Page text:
At a glance
SIPA offers econometric and statistical support for the implementation and monitoring of the EU policies. The Action has four lines of activity:
(1) Statistical indicators
Policy processes without tangible goalposts are meaningless. Policy targets need to be measurable and those measures need to be objective and comparable. SIPA has a considerable experience and international reputation in developing and testing (composite) indicators for policy analysis. Recently SIPA worked on flexicurity, regional and global competitiveness, regional innovation, governance, rule of law, lifelong learning, social cohesion and equity. SIPA also undertakes independent auditing of international indexes.
See also the Composite Indicators website
(2) Applied statistics and econometrics.
SIPA applies statistical methods to the analysis of economic phenomena with the objective of identifying and quantifying empirical regularities and causal effects in economic/behavioural relationships. SIPA applies econometric techniques to a variety of domains: returns to investment and innovation, determinants of growth and welfare, competitiveness, labour market outcomes, social cohesion, inequality.
(3) Sensitivity analysis.
Simulation models are used in science and policy to understand natural or social systems. Such tools are affected by uncertainties, both in their inputs and their structure and such uncertainties may affect the inferences drawn from the models. Sensitivity analysis finds the major drivers of the uncertainty in model predictions and enables the policy-maker to derive more accurate and robust inferences. While the scientific literature shows plenty of local approaches to sensitivity analysis, SIPA focuses on global sensitivity analysis, in which uncertainties are explored over a wider multi-dimensional space. SIPA develops new techniques and applies sensitivity analysis to real world models in different fields (from economics to environment).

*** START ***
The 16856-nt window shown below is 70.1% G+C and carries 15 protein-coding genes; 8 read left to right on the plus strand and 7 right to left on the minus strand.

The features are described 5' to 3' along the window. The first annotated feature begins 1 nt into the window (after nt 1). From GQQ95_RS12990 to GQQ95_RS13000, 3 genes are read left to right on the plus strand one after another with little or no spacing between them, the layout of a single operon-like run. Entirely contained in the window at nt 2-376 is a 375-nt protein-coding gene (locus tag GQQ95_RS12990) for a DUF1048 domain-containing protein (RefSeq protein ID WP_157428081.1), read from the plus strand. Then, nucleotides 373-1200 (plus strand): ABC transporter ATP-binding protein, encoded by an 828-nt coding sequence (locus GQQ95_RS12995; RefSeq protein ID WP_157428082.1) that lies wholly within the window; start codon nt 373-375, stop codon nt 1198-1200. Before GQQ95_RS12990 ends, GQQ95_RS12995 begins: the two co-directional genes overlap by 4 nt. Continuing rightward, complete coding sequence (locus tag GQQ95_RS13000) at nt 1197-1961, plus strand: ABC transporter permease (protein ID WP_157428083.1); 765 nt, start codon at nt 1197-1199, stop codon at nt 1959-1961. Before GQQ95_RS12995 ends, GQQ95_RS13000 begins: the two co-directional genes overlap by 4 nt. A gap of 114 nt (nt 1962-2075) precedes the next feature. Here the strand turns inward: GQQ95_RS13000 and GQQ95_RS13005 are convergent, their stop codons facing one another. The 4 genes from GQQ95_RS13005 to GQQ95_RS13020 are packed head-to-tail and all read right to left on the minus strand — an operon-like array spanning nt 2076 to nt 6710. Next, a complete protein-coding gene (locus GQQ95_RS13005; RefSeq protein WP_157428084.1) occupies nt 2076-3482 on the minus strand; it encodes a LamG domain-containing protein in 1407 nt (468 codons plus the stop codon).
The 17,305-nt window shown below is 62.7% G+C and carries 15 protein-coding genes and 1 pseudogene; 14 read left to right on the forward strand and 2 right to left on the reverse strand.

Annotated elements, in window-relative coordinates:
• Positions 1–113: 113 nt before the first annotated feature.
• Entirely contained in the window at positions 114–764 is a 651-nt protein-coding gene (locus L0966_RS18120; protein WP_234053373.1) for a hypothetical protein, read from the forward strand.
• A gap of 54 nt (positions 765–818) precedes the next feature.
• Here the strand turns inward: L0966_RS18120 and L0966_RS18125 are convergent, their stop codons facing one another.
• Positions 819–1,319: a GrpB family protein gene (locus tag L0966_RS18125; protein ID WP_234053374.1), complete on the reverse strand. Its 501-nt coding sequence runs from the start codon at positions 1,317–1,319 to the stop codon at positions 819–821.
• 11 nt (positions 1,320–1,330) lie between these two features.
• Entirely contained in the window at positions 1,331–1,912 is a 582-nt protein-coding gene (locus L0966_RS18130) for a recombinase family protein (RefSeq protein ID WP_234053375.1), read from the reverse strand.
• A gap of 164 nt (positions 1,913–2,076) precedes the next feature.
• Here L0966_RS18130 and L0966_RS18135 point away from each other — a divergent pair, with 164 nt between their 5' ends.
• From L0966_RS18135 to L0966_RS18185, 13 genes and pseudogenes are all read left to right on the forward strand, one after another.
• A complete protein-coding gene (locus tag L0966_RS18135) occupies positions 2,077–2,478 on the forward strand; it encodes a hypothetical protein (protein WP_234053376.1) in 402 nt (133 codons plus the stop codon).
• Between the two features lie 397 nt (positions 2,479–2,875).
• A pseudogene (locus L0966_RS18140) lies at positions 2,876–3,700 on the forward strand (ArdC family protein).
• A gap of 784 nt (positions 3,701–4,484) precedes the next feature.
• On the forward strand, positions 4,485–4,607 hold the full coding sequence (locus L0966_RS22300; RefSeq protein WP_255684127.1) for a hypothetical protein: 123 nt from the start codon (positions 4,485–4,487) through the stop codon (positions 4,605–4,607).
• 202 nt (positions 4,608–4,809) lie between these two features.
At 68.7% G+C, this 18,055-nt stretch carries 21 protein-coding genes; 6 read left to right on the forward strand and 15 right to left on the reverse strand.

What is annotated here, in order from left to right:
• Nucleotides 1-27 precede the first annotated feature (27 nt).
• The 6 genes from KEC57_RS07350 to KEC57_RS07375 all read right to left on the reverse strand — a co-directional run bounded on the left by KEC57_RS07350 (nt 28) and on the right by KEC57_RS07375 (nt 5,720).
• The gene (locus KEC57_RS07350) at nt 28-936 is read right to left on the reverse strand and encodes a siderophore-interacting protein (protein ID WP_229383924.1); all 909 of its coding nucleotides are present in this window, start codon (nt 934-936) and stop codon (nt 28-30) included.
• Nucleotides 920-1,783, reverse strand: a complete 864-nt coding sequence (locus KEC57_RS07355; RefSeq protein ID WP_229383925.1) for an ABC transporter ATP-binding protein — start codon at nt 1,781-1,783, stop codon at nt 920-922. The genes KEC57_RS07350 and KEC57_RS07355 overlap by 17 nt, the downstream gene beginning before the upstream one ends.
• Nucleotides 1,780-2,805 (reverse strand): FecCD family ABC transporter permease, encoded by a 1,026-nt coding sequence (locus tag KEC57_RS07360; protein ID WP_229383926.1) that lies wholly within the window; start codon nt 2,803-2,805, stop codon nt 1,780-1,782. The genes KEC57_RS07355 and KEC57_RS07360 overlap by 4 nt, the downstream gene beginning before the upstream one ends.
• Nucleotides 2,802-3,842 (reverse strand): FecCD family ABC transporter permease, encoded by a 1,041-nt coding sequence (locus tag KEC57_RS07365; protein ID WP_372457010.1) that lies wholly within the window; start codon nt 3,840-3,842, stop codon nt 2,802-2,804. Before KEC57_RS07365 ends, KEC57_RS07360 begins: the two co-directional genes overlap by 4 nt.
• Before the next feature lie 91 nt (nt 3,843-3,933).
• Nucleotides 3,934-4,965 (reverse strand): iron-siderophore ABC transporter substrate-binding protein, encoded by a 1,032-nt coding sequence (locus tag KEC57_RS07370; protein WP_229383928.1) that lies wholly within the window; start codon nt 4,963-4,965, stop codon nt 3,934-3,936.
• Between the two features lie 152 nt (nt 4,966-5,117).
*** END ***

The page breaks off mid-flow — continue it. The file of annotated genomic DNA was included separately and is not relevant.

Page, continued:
See also the Sensitivity Analysis website
(4) Lifelong Learning.
SIPA is particularly active in the evaluation and monitoring of education and training systems with its Centre for Research on Lifelong Learning (CRELL), established by Council Conclusions in 2005. Since then CRELL has supported the Commission in the creation and evaluation of indicators, in monitoring the performance of MS, in offering regular input to the Annual Progress Reports and developing secondary analysis on topics related to the Commissionís priorities in education and training. The action is supporting Bertelsmann Stiftung (Germany) on the development of the European Lifelong Learning Index (ELLI).
End-users in the European Commission
- DG Education and Culture (EAC)
- DG Employment, Social Affairs and Equal Opportunities (EMPL)
- DG Enterprise and Industry (ENT)
- DG Environment (ENV)
- DG Regional Policy (REGIO)
- DG Research (RTD)